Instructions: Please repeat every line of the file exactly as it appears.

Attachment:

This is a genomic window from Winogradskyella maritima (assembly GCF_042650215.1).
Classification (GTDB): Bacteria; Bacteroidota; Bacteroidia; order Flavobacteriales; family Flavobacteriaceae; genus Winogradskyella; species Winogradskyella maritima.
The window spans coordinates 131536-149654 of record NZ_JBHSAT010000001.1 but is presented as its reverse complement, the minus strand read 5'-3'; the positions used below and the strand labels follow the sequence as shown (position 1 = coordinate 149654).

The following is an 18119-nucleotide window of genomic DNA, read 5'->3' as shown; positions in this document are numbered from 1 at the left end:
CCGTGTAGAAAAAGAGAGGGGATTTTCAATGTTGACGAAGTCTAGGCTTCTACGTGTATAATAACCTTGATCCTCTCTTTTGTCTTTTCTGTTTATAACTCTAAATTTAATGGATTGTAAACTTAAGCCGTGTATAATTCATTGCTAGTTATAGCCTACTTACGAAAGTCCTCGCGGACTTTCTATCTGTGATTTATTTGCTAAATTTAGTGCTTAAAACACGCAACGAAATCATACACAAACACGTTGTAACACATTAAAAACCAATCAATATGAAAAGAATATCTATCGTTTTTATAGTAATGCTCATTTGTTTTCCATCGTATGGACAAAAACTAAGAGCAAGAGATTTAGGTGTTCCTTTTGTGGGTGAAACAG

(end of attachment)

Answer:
This is a genomic window from Winogradskyella maritima (assembly GCF_042650215.1).
Classification (GTDB): Bacteria; Bacteroidota; Bacteroidia; order Flavobacteriales; family Flavobacteriaceae; genus Winogradskyella; species Winogradskyella maritima.
The window spans coordinates 131536-149654 of record NZ_JBHSAT010000001.1 but is presented as its reverse complement, the minus strand read 5'-3'; the positions used below and the strand labels follow the sequence as shown (position 1 = coordinate 149654).

The following is an 18119-nucleotide window of genomic DNA, read 5'->3' as shown; positions in this document are numbered from 1 at the left end:
CCGTGTAGAAAAAGAGAGGGGATTTTCAATGTTGACGAAGTCTAGGCTTCTACGTGTATAATAACCTTGATCCTCTCTTTTGTCTTTTCTGTTTATAACTCTAAATTTAATGGATTGTAAACTTAAGCCGTGTATAATTCATTGCTAGTTATAGCCTACTTACGAAAGTCCTCGCGGACTTTCTATCTGTGATTTATTTGCTAAATTTAGTGCTTAAAACACGCAACGAAATCATACACAAACACGTTGTAACACATTAAAAACCAATCAATATGAAAAGAATATCTATCGTTTTTATAGTAATGCTCATTTGTTTTCCATCGTATGGACAAAAACTAAGAGCAAGAGATTTAGGTGTTCCTTTTGTGGGTGAAACAG